A few years ago, Foxxfur from Passport 2 Dreams Old & New wrote a series of articles about the coffee at Walt Disney World at another Disney site that is gone and forgotten. An often prescient writer, I felt that her tale needed to be documented and re-published, so to speak. It was a series of four articles that I will repost over the next few weeks.
The Worst Disney Coffee Ever, Quest One (Originally published in March 2008)
Walt Disney World coffee is terrible. It’s the absolute worst thing about take out at Walt Disney World, worse even than the tasteless, synthetic meat (?) hamburgers you’re tormented with. It’s instant coffee, or, better put, simulation coffee beverage, and for the $2.09 you pay you’d be better off driving off property and buying a cup of coffee at the local 7-Eleven.
OK, I admit I’m a total coffee snob, but snobbery often arises out of a desire to simply no longer tolerate a sub-par product, which is what instant coffee is. Coffee comes in two varieties: Arabica or Robusta beans. You may remember that coffee brands like Folgers or whoever claim they are made with “100% Arabica Beans!”. Arabica (African) beans are generally considered to be superior to Robusta (South American) beans, but in reality the climate and elevation are more decisive factors. Regardless, Robusta beans generally yield a beverage which is more bitter and has more caffeine, and as a result not only do Robustsa beans account for only a minimal portion of the world’s output, but are generally reserved in their lowest quality crops for American coffee companies. These establishments use Robusta as “fill” for their “signature blends”. Exactly how much of these blends are Robusta is pretty much unknown, but one thing’s for sure – instant coffee is almost 100% Robusta beans. Of course, once the beans are freeze-dried, powdered, flavored and vaccum-packed, it really doesn’t matter, does it?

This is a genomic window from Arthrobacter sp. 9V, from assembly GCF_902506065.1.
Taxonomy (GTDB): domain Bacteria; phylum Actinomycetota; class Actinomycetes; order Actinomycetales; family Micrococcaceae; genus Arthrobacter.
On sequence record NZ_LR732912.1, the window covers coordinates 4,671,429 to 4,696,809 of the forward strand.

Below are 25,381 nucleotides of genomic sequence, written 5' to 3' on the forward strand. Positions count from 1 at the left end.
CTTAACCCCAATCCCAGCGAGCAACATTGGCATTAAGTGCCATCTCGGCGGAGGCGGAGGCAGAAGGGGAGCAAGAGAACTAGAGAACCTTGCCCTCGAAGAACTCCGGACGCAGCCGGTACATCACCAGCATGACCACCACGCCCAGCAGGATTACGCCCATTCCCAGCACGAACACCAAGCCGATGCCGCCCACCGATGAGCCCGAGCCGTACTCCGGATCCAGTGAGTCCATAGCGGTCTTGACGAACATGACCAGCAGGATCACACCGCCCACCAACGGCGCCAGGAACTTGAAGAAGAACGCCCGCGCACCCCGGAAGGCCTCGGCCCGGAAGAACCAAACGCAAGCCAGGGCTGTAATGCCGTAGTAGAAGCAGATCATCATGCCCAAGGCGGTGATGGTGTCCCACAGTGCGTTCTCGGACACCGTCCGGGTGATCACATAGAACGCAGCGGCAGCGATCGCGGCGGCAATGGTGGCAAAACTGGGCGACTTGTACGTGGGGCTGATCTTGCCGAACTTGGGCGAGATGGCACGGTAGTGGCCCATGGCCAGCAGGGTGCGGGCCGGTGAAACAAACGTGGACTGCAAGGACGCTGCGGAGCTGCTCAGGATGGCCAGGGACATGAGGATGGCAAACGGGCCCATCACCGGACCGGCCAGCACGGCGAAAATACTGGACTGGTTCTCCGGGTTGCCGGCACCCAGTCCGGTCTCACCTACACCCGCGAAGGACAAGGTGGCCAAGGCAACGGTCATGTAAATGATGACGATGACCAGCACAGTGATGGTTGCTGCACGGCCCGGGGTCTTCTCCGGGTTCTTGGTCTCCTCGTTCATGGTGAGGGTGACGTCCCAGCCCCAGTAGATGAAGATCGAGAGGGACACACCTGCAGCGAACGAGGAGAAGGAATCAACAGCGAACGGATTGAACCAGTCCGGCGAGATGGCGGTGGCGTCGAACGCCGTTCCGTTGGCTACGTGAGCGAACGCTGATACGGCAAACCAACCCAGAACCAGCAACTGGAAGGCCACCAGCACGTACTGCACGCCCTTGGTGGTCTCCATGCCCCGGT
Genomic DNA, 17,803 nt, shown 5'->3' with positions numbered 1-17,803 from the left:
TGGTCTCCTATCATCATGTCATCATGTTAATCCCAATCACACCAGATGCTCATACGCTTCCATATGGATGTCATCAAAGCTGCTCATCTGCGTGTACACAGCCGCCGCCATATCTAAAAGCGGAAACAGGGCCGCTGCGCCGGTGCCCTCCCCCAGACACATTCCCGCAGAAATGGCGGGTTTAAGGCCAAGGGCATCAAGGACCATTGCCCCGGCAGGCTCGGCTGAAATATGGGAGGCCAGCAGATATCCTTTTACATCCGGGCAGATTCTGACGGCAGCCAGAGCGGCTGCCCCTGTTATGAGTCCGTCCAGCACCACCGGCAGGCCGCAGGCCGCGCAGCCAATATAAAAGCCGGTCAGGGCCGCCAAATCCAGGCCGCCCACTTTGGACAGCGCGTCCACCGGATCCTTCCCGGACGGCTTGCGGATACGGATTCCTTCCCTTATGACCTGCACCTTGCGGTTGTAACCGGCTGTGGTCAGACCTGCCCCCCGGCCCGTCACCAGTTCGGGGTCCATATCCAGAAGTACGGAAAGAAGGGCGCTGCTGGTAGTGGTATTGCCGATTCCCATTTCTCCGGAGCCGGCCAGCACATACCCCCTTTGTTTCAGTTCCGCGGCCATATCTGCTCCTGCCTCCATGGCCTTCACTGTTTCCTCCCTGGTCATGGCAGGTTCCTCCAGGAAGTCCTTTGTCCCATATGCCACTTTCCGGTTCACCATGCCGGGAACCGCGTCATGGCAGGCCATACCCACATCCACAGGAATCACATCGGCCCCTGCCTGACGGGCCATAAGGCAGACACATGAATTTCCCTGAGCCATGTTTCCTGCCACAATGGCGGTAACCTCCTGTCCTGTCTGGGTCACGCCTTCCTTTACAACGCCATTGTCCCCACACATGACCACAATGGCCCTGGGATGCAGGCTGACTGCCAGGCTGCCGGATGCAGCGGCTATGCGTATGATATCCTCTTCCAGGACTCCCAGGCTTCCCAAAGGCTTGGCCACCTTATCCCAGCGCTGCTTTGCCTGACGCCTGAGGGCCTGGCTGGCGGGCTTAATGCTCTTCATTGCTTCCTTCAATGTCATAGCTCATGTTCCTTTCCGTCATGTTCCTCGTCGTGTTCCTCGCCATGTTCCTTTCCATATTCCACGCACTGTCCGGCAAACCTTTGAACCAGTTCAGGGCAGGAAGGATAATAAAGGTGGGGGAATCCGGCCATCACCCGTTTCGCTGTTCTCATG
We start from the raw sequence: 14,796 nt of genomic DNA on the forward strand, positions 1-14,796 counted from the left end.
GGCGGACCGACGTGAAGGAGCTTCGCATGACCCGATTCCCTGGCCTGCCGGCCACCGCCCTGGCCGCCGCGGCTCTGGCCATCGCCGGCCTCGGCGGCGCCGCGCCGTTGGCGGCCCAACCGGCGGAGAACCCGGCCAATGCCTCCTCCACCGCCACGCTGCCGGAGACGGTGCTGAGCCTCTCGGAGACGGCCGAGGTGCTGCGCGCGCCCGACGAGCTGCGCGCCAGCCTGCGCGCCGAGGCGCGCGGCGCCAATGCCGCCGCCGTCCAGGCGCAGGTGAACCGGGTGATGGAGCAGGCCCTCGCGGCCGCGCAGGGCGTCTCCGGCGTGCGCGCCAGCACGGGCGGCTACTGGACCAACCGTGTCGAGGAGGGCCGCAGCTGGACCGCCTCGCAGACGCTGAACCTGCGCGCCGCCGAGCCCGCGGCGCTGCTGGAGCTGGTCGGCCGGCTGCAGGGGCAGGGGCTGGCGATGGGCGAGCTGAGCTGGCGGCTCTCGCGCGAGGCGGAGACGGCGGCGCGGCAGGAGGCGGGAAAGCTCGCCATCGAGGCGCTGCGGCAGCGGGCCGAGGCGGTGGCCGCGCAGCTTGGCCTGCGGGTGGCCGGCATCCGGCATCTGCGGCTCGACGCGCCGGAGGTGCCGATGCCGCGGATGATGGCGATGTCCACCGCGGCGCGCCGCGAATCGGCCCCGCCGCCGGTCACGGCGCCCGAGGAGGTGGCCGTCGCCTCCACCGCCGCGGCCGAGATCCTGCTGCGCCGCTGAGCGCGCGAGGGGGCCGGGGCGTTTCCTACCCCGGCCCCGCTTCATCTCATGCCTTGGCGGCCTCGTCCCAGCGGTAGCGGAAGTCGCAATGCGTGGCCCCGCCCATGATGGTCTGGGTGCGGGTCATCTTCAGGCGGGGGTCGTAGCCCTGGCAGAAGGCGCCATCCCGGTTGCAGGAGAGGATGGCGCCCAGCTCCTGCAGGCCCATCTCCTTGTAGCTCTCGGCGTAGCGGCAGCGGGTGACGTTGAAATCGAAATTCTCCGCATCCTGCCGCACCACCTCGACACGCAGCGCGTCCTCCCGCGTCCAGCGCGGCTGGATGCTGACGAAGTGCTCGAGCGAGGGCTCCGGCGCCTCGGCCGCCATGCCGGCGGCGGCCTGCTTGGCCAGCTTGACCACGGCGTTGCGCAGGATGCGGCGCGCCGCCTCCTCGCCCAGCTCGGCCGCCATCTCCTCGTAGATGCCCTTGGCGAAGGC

Well I’ve too long been in a Disney park and totally unable to get a decent cup of coffee anywhere. Scratch that, been actively terrified of going somewhere and buying a cup of the dreaded Nescafe. Initially I tolerated the Artificial Coffee Beverage as being a distinct flavor of the parks – the hazelnutty, watery taste which at least provided a caffeine charge was essentially inoffensive. But now it’s WAR! I’m sick of drinking instant coffee and for totally selfish reasons I’m out to find the best place to get quick service coffee in the parks and now you’re invited along!!
Don’t pretend you’re not enthralled!!!!1!!
Quest One: Magic Kingdom
So here we are at Magic Kingdom, enjoying life, perhaps having just taken in a rousing trip on Pirates of the Caribbean, and if you’re like me, if you’re feeling content, it’s time for that most legal of all drugs, caffeine. Or tired. Or awake. Or annoyed. Let’s face it, if you’re like me you’re gonna drink coffee regardless of where you are or what time of day it is, and if you’re like me, you drink it black and strong (cream and sugar is so eighth grade). There’s just a problem: you’re at Magic Kingdom, also known as an airtight vortex in which no coffee can be created or destroyed, and as such the only solution is that vile liquid known as NESCAFE.
Most places are upfront with this coffee heathenism: they’ll put up on the sign “Coffee”, followed by the NesCafe logo, so at least the attentive individual (the ones you usually won’t find at Magic Kingdom) would know that she’s actually buying Artificial Coffee Sludge. Some won’t even let you know. They’ll tack “Coffee… $1.59” up with no warning. So If You’re Like Me, you’re suddenly filled with hope that perhaps this little establishment is a holdout of real coffee. And you’re going to be disappointed every time until you learn not to look at the signs, but what’s behind the counter.